Concurrency Management.
Rulemaking pursuant to Ch. 93-
206, Laws of Florida (ELMS Bill Sec-
tion 8) creates a new s. 163.3180,
F.S. which provides specific concur-
rency management requirements in-
cluding flexible transportation con-
currency provisions and exemptions.
(Rule 9J-5.0055, F.A.C.) Rule work-
shops September 14-21, 1993; pro-
posed rule to be published in FAW
October 12, 1993.
Transportation Element. Rule-
making pursuant to Ch. 93-206,
Laws of Florida (ELMS Bill Section
6) which amends the statutory re-
quirements in s. 163.3177(6)(j), F.S.
to incorporate new standards for a
new single transportation element
for communities over 50,000 and ad-
dress land use compatibility in the
vicinity of airports. Rule workshops
September 14-21, 1993; proposed
rule to be published in FAW October
12, 1993.
DRI Thresholds. Recommended
amendments to the Administration
Commission for DRI Thresholds in A
urban central business districts and
regional activity centers. s.
380.06(2)(e). Proposed workshops (4)
August 2-6, 1993; proposed DCA

draft rule to Administration Com-
mission by August 26, 1993; Public
Hearing October 21, 1993; Adminis-
tration Commission filing for adop-
tion November 11, 1993.
Short Form ADA Application
and Uniform DRI Review Stan-
dards. Adopt short application form
for DRIs that are consistent with
adopted LGCP (s. 380.06(7), and
adopt uniform DRI review stan-
dards. s. 380.06(23). Proposed work-
shops (4) August 2-6, 1993; proposed
workshop comment deadline August
20, 1993; proposed hearing date, Oc-
tober 25, 1993; proposed adoption
date December 10, 1993.
DRI Thresholds. Prepare report
and recommendations regarding re-
visions to DRI guidelines and stan-
dards. (Section 76, ELMS). Proposed
workshops (4) August 16-18, 1993;
proposed workshop comment dead-
line September 17, 1993; circulation
of "Final Report Version" November
8, 1993; proposed "Send to Printer"
deadline November 15, 1993.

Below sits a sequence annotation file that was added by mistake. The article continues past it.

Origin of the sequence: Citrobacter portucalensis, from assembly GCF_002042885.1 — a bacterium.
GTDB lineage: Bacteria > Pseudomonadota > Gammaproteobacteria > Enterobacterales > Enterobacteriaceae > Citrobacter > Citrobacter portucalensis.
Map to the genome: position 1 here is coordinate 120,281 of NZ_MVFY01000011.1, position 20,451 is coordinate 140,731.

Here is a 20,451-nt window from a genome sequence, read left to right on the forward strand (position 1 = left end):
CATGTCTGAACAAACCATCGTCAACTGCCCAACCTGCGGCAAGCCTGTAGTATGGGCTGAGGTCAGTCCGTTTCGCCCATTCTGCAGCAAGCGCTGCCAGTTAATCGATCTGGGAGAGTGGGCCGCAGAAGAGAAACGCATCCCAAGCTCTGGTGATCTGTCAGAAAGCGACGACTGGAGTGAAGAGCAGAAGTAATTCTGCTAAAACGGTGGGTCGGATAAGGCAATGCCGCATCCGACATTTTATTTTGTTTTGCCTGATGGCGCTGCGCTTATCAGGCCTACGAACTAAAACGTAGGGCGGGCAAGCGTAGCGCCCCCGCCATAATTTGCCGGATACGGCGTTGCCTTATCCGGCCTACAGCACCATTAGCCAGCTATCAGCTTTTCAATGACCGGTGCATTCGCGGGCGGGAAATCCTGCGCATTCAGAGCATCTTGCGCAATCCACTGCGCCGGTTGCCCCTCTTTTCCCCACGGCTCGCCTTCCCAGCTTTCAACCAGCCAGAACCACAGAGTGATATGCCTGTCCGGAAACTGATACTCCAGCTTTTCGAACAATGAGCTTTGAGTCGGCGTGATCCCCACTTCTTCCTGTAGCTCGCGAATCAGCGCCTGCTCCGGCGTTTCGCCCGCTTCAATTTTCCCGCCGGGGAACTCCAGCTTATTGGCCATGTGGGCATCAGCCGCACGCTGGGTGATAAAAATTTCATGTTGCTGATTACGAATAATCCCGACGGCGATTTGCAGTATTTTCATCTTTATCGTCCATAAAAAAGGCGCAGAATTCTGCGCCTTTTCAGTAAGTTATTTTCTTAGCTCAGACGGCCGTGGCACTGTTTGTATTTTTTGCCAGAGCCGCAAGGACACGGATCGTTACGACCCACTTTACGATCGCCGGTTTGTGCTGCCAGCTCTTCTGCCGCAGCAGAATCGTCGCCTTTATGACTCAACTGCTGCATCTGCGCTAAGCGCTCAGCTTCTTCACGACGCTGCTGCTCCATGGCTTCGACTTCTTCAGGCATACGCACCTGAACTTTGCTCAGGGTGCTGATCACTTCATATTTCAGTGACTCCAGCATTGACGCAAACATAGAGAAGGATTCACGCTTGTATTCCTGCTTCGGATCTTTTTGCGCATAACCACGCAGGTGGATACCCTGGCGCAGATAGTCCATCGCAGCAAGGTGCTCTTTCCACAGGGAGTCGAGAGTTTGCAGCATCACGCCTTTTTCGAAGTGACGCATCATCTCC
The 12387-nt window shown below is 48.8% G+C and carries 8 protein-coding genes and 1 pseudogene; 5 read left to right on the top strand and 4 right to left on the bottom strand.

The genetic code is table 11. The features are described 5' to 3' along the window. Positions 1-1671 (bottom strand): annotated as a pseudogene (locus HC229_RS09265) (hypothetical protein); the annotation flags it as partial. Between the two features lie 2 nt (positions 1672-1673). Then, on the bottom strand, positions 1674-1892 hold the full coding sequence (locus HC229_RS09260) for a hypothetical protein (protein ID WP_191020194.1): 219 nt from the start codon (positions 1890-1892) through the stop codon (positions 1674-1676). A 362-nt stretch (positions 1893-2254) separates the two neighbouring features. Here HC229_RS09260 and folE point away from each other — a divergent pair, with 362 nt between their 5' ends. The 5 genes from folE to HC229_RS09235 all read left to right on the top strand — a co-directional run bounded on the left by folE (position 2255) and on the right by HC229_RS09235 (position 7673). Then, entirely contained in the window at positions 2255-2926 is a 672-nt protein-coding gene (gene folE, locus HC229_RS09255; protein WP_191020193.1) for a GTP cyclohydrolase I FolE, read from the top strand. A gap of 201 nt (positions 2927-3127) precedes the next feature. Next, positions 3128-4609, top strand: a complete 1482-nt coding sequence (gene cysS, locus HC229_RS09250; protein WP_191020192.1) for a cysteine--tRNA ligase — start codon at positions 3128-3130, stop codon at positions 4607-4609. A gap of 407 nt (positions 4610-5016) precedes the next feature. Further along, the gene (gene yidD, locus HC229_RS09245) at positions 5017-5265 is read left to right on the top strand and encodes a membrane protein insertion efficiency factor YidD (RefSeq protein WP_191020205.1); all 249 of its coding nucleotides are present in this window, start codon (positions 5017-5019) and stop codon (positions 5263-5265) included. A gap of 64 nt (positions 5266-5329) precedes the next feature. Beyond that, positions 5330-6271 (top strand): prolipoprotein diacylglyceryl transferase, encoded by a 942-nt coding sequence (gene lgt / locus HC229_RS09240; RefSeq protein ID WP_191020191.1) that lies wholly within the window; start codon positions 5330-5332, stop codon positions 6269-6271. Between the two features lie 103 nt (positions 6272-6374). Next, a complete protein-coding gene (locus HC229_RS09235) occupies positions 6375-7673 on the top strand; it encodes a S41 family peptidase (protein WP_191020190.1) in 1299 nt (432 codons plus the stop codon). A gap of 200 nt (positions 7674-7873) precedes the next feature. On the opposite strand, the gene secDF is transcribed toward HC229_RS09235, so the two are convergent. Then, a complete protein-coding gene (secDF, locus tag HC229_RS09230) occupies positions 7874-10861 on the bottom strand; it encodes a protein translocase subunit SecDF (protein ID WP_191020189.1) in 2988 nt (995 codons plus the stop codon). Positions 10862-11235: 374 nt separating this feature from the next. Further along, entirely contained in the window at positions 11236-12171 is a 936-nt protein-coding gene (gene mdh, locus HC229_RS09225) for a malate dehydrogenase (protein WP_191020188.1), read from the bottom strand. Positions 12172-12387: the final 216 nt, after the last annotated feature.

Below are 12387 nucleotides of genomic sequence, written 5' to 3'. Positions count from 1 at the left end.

Partners for a Better
Florida Advisory Council
S In 1993 the Legislature re-
authorized the Partners for a Better
Florida Advisory Council, the group
responsible for the permit stream-
lining proposal which was eventu-
ally enacted by the 1993 Legislature
after considerable modifications by
additional agency and private inter-
est groups. The full Advisory Coun-
cil met July 6 and 7 in Orlando.
The Advisory Council is scheduled
to evaluate proposals to expand the
review criteria of the new environ-
mental resources permit created by
the permit streamlining legislation
to include all important upland habi-
tats and ecosystems. One proposal
includes mapping of critical ecosys-
tems where development would
either be prohibited or highly dis-
couraged. The proposal also includes
mapping of "greenlight" develop-
ment areas where development
would be encouraged. Permitting in
these greenlight areas would largely
be left to local governments. The re-
maining areas would be subject to
the current permitting scheme.
Other proposals include extension
of upland habitat issue considera-
tions to all environmental resource
permit reviews. DEP is considering
similar issues.

DER/DNR Merger and
Permit Streamlining
The Department of Environ-
mental Protection is busily integrat-
ing the activities of DER and DNR.
Several internal task forces have
been created to implement the mer-
ger of the two agencies with consid-
erable participation by interested out-
side parties. A report is due to the
Legislature on both the merger and
streamlining by December 10, 1993.

ACIR Study of Fiscal
Impacts of ELMS
Legislation on Local
The ELMS legislation required
the Advisory Council on Intergovern-
mental Relations to submit a report
to the Governor and Legislature by
December 1, 1993 of the fiscal im-
pacts of the recently enacted
changes to growth management leg-
islation on cities and counties. A sur-
vey of local governments is intended
to be distributed in September, 1993
with the month of October being
used to develop final methodology
and prepare a draft report.

Property Rights. After consider-
able pressure from both ends of the
political spectrum, the Governor ve-
toed Senate Bill 1000, creating the
Florida Property Rights Study Com-
mission. The veto message termed
the legislation "a misguided effort
to balance property owners rights
and environmental interests. The
study commission composition and
the charge to the commission as set
forth in the bill do not provide a bal-
ance between the interest of prop-
erty owners and the appropriate role
of government in protecting the en-
vironment and managing growth."
The same day, June 4, 1993, the
Governor issued an executive order
establishing the Governor's Property
Rights Study Commission II. The
commission will be comprised of 15
persons appointed by the Governor
as follows: three private property
owners, one economist familiar with
evaluation of property, two local gov-
ernment officials, the Secretaries of
the Departments of Community Af-
fairs and Environmental Protection
or their designees, a representative
from a water management district,
three representatives of conserva-